Hundreds of Hong Kong residents on Monday poured into the city’s British consulate to pay tribute to Queen Elizabeth as some planned to watch the funeral on livestream at home or outside the consulate.
There was a queue stretching more than 300m outside the consulate as people waited up to three hours to sign the book of condolence. The city was under British rule for more than 150 years before being handed back to China in 1997.
Among the crowd was 66-year-old Alexandra Wong, affectionately known as “Grandma Wong” among activists, who was recently released from prison after being jailed for eight months over her involvement in the 2019 protests.
“I plan to watch the Queen’s funeral outside the consulate,” she told the Financial Times, adding “there is nothing I should be afraid of”. The consulate itself is not planning any livestream events relating to the funeral for the public.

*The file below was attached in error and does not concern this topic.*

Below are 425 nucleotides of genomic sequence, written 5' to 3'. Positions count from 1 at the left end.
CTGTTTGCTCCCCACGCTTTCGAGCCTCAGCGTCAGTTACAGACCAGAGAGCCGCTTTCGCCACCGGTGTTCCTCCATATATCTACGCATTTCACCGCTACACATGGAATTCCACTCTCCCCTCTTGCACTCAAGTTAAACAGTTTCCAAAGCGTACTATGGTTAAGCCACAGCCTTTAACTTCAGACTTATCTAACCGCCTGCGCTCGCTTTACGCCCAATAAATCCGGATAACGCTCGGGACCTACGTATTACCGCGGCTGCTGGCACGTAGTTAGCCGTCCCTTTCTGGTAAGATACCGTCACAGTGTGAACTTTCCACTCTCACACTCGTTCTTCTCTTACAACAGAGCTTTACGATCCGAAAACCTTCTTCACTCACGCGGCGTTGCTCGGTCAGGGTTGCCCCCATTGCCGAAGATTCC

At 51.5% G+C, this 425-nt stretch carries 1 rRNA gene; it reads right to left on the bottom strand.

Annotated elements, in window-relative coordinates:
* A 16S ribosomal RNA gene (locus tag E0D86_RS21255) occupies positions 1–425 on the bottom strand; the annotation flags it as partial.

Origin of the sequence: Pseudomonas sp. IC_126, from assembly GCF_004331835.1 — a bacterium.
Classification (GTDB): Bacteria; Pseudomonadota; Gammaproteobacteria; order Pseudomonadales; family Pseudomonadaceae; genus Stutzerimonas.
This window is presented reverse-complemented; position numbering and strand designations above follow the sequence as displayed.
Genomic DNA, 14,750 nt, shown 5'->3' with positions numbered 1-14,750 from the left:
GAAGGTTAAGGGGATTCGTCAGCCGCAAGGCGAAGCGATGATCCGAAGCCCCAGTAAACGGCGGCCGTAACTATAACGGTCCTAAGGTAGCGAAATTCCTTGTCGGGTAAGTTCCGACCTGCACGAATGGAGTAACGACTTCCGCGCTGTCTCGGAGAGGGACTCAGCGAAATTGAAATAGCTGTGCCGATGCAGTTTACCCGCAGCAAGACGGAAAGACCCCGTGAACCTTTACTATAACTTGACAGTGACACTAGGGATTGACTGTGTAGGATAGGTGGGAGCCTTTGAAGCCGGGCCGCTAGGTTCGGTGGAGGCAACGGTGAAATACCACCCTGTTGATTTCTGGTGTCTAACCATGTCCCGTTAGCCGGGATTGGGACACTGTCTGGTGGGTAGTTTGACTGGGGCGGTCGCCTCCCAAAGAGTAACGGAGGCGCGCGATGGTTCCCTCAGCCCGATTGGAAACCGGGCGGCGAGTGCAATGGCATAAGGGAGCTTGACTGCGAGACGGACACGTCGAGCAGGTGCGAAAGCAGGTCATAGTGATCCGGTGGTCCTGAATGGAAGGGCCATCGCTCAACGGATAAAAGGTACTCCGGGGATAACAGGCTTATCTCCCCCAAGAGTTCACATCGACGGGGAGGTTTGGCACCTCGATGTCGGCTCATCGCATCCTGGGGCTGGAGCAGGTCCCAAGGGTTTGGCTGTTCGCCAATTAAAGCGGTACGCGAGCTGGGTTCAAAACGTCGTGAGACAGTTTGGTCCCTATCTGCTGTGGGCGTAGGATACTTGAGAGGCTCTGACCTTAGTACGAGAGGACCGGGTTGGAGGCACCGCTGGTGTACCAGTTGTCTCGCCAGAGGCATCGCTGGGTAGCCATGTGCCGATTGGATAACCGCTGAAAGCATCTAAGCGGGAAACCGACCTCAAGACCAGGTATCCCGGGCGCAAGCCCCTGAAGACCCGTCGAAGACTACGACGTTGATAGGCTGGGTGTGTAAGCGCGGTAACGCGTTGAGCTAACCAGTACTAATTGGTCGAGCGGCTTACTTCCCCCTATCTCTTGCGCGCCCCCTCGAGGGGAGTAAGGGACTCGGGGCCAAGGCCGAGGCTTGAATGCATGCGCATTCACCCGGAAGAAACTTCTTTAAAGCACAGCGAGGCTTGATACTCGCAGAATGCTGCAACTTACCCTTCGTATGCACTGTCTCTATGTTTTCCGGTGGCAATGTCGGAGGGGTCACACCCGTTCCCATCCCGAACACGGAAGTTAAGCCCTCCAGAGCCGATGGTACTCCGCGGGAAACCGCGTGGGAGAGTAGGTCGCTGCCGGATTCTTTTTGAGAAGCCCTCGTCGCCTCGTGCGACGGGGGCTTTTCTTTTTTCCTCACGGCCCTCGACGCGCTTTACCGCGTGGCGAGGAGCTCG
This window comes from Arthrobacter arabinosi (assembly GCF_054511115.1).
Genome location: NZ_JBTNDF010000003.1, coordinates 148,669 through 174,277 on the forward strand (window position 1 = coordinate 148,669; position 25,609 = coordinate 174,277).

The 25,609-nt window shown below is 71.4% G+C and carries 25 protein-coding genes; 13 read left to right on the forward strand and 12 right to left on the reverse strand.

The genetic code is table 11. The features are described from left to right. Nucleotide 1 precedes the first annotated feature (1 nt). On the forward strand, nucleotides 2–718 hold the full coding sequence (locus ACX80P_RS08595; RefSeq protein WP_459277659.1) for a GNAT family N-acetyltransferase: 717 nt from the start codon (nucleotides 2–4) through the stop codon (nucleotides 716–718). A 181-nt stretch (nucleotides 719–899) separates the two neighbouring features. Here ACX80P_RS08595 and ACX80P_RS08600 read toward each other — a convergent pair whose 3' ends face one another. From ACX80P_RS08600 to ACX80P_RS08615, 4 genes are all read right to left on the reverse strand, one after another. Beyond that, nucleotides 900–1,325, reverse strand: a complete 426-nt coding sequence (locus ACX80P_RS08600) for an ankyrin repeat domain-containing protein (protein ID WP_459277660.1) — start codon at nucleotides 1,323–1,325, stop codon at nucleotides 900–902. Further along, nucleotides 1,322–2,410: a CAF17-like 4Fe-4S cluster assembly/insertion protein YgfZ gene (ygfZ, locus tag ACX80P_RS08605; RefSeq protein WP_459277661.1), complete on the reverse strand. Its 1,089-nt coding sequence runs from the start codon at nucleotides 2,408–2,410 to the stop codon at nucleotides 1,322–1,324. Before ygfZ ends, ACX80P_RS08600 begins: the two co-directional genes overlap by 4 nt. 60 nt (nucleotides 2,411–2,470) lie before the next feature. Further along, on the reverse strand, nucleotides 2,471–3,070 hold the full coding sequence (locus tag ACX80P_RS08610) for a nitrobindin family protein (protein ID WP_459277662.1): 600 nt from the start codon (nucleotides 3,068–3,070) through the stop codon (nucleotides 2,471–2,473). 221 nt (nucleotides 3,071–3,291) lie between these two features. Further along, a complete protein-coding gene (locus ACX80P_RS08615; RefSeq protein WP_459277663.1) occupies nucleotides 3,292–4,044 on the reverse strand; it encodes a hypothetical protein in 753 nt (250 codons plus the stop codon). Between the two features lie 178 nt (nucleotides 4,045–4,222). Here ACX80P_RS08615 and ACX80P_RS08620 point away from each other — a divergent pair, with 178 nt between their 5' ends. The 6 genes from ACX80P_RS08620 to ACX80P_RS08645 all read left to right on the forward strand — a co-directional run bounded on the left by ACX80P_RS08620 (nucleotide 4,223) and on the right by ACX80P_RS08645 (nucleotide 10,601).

Showing nostalgia publicly and paying tribute to the Queen can be sensitive in the Chinese territory. A Beijing-backed local newspaper last week lashed out at those who encouraged the mourning of the Queen as “anti-China”.
Veteran Cantonese opera star Law Kar-ying was forced to apologise and pledge his loyalty to China following an online backlash, after he paid tribute to the Queen on Instagram and described Hong Kong as “a blessed land” during her reign.
On Monday outside the British consulate, a 75-year-old mourner, Virginia Fung, held a cardboard sign and called for people to return there later in the day to watch the funeral on livestream outside the building.